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Arundhati Roy Defends Democratic Space for Discussion and Dissent

Department of English, Chulalongkorn University in Bangkok organised an online reading and discussion titled “The Pandemic, (Necro)Politics and Literature” with Arundhati Roy on 20 February (The link to the discussion).

The event was moderated by Professor Verita Sriratana who was joined by the guest panelists Palin Ansusinha, Judha Su, Chalita Setthachayanon and Pattanun Arunpreechawat. The panel discussed about a wide range of significant subjects, from democracy and dissent to the choice of language in postcolonial writings.

However, the most intriguing aspect of the panel was that it did not only include experts or academics but students who also availed this opportunity to look at Roy’s writing and locate themselves in the context of their socio-political placement in it. Sitting in her home with what seemed like installation art of crowded books behind her, Roy spoke in her usual nonchalant style while playing with her wild hair and discussing about the infinite space of fiction, spectrum of marginalised characters in her work, current state of democracy and climate change.

Much like Roy’s writing (non-fiction, in particular) that has “polis” at the centre stage as she invokes a sense of solidarity among the masses, the panel discussion provided a democratic space for all the participants to make their cases. In “Do Turkeys Enjoy Thanksgiving?”, Roy implores the readers: “When will you stop waiting? When will you say ‘That’s enough!”  It’s this personalised approach and subjective appeal of her writings that has made her both a literary darling and an anti-national entity to both her ardent admirers and equally (or even more) zealous detractors. It is this allegiance to “polis” that was maintained during the event as Roy didn’t hijack the panel and allowed for a more inclusive space where all the panelists could participate in an equally significant manner. The discussion succeeded in drawing parallel between the ongoing protests in India and Thailand, their portrayal in popular media and the role of intellectuals in stirring public discourse regarding matters of social importance.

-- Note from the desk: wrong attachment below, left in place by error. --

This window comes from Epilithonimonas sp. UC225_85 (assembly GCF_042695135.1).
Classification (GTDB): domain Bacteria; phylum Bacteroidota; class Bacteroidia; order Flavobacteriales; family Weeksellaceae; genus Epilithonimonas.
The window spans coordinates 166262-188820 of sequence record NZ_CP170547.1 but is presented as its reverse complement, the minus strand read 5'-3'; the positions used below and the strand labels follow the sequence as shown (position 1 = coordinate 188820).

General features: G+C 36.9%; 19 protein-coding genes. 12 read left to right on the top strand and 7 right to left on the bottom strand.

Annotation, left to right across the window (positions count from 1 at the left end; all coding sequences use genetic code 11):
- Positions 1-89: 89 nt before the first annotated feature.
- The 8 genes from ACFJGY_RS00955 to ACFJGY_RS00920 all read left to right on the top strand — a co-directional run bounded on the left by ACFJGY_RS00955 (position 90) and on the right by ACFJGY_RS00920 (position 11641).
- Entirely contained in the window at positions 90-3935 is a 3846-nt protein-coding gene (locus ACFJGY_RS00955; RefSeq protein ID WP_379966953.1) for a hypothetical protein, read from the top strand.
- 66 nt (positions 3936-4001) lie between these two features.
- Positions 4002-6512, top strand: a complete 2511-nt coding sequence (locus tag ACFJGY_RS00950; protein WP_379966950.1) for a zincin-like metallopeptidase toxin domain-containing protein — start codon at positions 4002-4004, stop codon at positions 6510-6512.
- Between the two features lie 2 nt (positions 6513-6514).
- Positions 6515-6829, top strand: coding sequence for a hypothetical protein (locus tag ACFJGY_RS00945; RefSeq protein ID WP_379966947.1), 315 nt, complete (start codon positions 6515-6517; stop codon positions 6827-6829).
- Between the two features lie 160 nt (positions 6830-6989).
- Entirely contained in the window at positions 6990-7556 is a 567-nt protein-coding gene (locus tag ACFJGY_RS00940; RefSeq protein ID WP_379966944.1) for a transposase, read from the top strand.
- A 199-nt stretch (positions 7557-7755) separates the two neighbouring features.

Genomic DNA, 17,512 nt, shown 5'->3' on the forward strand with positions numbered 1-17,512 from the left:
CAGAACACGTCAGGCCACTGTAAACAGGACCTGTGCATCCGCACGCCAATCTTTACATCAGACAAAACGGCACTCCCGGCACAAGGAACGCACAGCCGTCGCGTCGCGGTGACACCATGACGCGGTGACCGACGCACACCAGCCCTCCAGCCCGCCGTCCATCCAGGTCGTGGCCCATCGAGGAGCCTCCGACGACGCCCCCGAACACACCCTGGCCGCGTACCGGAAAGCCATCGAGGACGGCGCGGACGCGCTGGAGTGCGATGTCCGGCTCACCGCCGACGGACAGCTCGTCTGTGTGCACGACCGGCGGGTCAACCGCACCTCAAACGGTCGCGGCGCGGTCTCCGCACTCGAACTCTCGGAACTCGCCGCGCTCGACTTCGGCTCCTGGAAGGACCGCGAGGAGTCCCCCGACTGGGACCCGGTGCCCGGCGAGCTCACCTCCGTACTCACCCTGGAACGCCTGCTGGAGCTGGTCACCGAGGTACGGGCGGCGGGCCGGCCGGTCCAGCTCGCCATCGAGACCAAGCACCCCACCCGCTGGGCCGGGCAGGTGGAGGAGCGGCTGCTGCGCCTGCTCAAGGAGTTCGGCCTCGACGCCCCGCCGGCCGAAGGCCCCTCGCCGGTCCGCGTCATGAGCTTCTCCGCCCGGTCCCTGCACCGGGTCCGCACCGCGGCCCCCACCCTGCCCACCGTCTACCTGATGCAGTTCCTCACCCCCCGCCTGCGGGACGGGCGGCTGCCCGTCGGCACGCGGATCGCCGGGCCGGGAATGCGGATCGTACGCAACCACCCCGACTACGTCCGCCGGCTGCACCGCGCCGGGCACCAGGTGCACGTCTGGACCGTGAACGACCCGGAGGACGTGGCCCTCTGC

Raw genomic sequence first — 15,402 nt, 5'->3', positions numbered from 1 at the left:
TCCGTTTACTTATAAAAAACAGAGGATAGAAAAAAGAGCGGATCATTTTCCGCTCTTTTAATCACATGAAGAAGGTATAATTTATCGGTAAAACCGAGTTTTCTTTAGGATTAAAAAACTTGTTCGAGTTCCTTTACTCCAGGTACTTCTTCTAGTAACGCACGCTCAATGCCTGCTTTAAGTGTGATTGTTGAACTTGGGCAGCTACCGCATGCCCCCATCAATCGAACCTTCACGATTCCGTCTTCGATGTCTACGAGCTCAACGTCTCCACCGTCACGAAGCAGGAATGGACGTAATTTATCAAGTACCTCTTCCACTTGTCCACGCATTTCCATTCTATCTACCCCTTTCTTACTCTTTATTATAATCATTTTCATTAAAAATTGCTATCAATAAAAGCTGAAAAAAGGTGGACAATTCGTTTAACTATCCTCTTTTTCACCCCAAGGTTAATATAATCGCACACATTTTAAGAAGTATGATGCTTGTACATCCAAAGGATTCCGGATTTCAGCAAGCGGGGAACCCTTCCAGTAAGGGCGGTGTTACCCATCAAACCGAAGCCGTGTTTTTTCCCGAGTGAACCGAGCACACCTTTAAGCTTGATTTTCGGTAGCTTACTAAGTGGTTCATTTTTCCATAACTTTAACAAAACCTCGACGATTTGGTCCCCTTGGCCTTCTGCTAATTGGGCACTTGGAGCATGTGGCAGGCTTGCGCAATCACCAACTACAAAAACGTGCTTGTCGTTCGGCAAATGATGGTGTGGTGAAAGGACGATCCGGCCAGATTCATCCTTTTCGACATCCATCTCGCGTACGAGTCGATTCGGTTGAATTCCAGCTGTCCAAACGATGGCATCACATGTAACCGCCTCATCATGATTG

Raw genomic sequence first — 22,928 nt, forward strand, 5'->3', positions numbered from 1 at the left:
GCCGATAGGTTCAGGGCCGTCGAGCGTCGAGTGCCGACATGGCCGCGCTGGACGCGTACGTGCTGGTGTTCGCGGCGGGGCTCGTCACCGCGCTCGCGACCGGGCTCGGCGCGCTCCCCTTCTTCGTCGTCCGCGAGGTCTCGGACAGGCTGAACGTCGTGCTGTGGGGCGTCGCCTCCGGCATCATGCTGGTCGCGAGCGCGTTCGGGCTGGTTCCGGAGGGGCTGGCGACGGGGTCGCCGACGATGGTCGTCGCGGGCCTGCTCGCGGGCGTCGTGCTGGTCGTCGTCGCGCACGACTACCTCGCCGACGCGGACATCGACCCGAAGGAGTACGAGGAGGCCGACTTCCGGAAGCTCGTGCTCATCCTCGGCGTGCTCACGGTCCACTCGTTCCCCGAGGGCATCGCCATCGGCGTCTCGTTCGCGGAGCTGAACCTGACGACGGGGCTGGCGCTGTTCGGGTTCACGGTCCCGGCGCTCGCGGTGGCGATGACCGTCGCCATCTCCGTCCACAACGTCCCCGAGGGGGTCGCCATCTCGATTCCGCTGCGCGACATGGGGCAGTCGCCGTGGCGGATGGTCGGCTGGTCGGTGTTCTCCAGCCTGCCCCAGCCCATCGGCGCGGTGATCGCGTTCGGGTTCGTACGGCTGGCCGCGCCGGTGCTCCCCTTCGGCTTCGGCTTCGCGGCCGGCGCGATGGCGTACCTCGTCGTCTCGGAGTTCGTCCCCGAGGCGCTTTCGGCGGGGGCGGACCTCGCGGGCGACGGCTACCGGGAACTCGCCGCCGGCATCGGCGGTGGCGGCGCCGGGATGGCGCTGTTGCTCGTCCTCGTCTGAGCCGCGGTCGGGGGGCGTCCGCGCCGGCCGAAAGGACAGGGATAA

Even though a few attendees expressed their feedback suggesting that Roy should’ve been given more time to talk, the panel succeeded in doing what it aimed to do; first by stirring a discussion and second by building a democratic space in the panel which will innovate this kind of receptiveness and openness in academic and intellectual circles in the public sphere. As a Booker-winner for her debut novel who started writing about the issues that many felt should be left to the experts, Roy challenged the remoteness of conventional academic scholarship that is inaccessible for the common masses back in 1998 (or even earlier when she published reviews of the Bandit Queen).

During this discussion, Roy adopted a similar attitude to streamline the issues that are important and create a space that is easily accessible for the “polis” that is directly affected by these issues. The discussion ended on the right note as Roy read out her desire “to never complicate what is simple, to never simplify what is complicated” to communicate to ordinary people what is happening in the world. And that is what this event rightfully did, thanks to Roy and the fervent panelists.

About the Author: Urvi Sharma is an Assistant Professor working in Mehr Chand Mahajan DAV College for Women, Chandigarh. She is currently pursuing her PhD research on the critical reception of Arundhati Roy’s Writings. 

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